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 What is Phishing?

​​Phishing is a method used by criminals to steal your money

The criminal contacts you by email, phone call, text message, or some other kind of electronic communication.
They pretend to be a person or organization that you will trust. They might say they are a bank, an online store, a big company like Google or Microsoft, the police, or a member of the University. They might even pretend to be IT Services.

They will try to persuade you to send them money, or to give up personal information that they can use to steal your identity.
To get your personal information they might ask you to confirm your details, or send you to a fake login page, or ask you to open a document that contains malware.


If you think you might have fallen for a phishing attempt, then please
get in touch with the IT Service Desk straight away.

 10 ways to avoid being phished

  1. ​Always take a minute to look at a message and check for the red flags listed on the right. 
  2. If you don't think a message is genuine, delete it.
  3. Don't open attachments or follow links unless sure a message is genuine.
  4. If in doubt, contact the sender to confirm if it is real. (Don't trust contact information in the suspect message.)
  5. Or, if still in doubt, you can always contact the IT Service Desk for advice.
  6. Remember that phishers don't just use email - they'll use SMS text messages, phone calls, and social media messaging.
  7. If someone rings  claiming to be from Microsoft, Dell, or similar, and says they've found a problem on your machine - it's a scam.
  8. If you open a Word document from an email and it asks you to "enable content" or "enable editing" then be very suspicious - it might be trying to run malware.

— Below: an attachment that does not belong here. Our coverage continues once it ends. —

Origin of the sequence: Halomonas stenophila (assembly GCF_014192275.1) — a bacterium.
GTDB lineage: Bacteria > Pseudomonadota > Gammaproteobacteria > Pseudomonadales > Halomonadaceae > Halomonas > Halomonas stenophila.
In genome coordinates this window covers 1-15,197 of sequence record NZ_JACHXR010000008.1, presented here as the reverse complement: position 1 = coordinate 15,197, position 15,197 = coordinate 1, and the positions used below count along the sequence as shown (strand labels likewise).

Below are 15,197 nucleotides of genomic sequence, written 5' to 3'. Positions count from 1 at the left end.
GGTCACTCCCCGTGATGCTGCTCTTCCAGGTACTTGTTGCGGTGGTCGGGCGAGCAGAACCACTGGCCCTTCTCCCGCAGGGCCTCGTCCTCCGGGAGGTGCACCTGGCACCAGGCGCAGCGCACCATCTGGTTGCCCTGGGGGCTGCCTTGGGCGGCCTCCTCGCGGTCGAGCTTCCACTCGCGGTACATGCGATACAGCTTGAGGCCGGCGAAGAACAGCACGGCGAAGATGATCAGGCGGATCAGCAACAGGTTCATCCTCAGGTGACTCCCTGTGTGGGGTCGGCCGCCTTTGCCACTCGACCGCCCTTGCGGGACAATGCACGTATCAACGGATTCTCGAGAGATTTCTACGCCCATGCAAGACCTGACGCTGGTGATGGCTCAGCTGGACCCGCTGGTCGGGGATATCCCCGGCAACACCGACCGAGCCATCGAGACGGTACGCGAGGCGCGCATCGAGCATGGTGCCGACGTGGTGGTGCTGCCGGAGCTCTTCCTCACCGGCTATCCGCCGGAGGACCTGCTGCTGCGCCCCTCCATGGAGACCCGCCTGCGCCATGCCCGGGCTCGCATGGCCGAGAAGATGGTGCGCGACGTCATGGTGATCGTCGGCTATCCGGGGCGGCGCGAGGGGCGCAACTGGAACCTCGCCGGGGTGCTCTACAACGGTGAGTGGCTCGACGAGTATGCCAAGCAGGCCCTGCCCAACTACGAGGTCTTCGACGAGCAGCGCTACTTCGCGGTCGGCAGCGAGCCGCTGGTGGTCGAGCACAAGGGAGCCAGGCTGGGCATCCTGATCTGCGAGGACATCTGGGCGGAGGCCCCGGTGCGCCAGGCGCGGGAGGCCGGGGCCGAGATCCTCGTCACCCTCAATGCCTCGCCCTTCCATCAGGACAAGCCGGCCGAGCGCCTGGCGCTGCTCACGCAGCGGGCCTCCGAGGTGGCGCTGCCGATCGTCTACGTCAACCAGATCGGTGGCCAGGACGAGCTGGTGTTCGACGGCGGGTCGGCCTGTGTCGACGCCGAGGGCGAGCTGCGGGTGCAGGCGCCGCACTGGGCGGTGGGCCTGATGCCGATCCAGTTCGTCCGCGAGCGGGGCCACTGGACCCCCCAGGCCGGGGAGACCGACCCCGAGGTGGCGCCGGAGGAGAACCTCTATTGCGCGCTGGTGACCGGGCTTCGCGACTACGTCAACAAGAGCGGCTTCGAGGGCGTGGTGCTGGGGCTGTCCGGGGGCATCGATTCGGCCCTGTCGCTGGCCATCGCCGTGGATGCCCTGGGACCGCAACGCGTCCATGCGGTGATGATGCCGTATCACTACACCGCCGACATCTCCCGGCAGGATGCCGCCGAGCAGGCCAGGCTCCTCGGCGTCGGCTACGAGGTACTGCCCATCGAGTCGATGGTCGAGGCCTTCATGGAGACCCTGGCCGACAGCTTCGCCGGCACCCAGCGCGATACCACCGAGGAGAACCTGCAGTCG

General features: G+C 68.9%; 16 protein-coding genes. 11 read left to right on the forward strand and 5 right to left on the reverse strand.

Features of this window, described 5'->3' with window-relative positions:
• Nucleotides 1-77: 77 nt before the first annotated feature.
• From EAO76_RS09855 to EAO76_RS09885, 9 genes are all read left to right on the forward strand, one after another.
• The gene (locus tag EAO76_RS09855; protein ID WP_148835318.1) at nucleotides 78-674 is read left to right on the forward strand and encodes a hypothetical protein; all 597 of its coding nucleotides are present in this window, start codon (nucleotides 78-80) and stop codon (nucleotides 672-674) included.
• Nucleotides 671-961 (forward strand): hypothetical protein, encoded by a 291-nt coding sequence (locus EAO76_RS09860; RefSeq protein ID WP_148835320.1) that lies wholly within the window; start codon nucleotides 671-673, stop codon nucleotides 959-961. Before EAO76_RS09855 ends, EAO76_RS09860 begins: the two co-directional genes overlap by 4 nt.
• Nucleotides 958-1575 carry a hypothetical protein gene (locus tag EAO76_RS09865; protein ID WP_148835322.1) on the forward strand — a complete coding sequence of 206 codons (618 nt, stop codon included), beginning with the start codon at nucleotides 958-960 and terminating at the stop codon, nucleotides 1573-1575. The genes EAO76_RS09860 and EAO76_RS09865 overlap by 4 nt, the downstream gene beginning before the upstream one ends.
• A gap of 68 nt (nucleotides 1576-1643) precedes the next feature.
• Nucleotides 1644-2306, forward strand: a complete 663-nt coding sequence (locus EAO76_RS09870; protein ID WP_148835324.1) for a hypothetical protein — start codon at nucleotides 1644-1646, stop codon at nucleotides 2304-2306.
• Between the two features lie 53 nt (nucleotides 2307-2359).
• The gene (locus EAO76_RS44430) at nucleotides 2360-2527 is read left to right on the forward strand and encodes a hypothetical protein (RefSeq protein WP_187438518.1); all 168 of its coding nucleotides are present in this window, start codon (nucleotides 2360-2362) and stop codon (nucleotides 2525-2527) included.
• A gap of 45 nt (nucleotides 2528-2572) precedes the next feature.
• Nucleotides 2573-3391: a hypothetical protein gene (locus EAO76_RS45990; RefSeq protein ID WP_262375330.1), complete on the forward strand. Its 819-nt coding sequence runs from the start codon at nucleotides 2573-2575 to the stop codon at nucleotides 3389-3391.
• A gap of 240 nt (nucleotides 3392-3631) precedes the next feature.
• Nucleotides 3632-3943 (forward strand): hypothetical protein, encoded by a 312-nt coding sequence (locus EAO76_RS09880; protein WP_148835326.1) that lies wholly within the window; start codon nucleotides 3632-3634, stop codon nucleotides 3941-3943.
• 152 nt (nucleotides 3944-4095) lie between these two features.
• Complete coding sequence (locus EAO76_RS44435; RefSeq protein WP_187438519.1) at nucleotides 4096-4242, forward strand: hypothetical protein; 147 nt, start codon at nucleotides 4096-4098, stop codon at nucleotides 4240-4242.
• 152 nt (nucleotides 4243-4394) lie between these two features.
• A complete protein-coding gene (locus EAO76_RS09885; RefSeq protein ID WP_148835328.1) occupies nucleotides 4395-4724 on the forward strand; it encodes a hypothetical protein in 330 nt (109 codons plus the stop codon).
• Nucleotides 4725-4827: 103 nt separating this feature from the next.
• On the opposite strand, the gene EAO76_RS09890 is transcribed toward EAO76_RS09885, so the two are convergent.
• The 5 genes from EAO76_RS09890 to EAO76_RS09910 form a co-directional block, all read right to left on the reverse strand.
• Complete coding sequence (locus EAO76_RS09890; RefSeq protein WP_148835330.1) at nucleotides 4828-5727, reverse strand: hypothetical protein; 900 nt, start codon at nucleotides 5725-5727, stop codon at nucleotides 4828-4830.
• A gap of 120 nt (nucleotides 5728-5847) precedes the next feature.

9. Normally, when you log onto Office365 you are taken to the UWL Portal login page to enter your password. If a link takes you to some other page to log on, then be very suspicious.
  10. Use your UWL email address just for work, and your personal email address for everything else. Then, if you get an email from "Amazon" at your UWL address, you'll know it is fake.

 Phishing Red Flags


Click on the five red flags to learn more.

Is this someone you've ever spoken to before? Is it a company or person you normally do business with? 

And even if it is someone you know, is this mail something you would expect from them? 

Watch out as well for messages that appear to have been sent to you in error, but have interesting sounding content. They might be a trap - so if a message is not for you, delete it straight away.

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 Useful Links


Remember, if you think you might have fallen for a phishing attempt, then get in touch with the IT Service Desk straight away!
  • You can also contact the IT Service Desk for general advice and help with phishing.
  • To learn more about phishing and other information security threats, check out our online Information Security Training course.
  • Get Safe Online is a public/private sector partnership that gives easy-to-follow advice about all sorts of online threats, including phishing.
  • Action Fraud is the UK's national fraud and cyber crime reporting centre. You can report phishing emails there. You can also report emails as phishing in Outlook Online. Just click the arrow next to Junk in the Toolbar to see an option to report the email.